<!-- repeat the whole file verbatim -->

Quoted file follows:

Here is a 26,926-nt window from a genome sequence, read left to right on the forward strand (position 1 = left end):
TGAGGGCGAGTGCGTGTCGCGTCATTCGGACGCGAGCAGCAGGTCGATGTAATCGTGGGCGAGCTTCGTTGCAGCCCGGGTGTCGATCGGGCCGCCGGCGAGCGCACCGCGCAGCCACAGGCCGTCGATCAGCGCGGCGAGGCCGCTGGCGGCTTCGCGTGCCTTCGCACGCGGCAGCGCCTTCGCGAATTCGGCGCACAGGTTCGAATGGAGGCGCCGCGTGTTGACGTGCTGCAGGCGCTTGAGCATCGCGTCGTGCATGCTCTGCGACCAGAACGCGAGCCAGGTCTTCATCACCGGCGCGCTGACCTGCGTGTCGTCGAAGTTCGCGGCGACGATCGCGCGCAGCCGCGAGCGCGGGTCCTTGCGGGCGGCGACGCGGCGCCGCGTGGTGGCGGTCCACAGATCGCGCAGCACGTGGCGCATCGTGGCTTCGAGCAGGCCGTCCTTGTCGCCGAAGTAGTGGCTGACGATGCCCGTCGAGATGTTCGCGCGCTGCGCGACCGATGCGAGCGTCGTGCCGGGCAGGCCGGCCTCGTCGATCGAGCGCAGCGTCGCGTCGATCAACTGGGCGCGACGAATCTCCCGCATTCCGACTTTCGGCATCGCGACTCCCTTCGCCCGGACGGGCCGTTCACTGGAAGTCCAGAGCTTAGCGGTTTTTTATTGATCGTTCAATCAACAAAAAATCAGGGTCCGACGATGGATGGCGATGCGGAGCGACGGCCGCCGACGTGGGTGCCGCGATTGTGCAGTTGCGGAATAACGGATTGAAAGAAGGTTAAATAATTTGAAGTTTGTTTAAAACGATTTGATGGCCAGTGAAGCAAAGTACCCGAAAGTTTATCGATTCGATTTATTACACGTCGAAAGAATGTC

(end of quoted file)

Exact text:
Here is a 26,926-nt window from a genome sequence, read left to right on the forward strand (position 1 = left end):
TGAGGGCGAGTGCGTGTCGCGTCATTCGGACGCGAGCAGCAGGTCGATGTAATCGTGGGCGAGCTTCGTTGCAGCCCGGGTGTCGATCGGGCCGCCGGCGAGCGCACCGCGCAGCCACAGGCCGTCGATCAGCGCGGCGAGGCCGCTGGCGGCTTCGCGTGCCTTCGCACGCGGCAGCGCCTTCGCGAATTCGGCGCACAGGTTCGAATGGAGGCGCCGCGTGTTGACGTGCTGCAGGCGCTTGAGCATCGCGTCGTGCATGCTCTGCGACCAGAACGCGAGCCAGGTCTTCATCACCGGCGCGCTGACCTGCGTGTCGTCGAAGTTCGCGGCGACGATCGCGCGCAGCCGCGAGCGCGGGTCCTTGCGGGCGGCGACGCGGCGCCGCGTGGTGGCGGTCCACAGATCGCGCAGCACGTGGCGCATCGTGGCTTCGAGCAGGCCGTCCTTGTCGCCGAAGTAGTGGCTGACGATGCCCGTCGAGATGTTCGCGCGCTGCGCGACCGATGCGAGCGTCGTGCCGGGCAGGCCGGCCTCGTCGATCGAGCGCAGCGTCGCGTCGATCAACTGGGCGCGACGAATCTCCCGCATTCCGACTTTCGGCATCGCGACTCCCTTCGCCCGGACGGGCCGTTCACTGGAAGTCCAGAGCTTAGCGGTTTTTTATTGATCGTTCAATCAACAAAAAATCAGGGTCCGACGATGGATGGCGATGCGGAGCGACGGCCGCCGACGTGGGTGCCGCGATTGTGCAGTTGCGGAATAACGGATTGAAAGAAGGTTAAATAATTTGAAGTTTGTTTAAAACGATTTGATGGCCAGTGAAGCAAAGTACCCGAAAGTTTATCGATTCGATTTATTACACGTCGAAAGAATGTC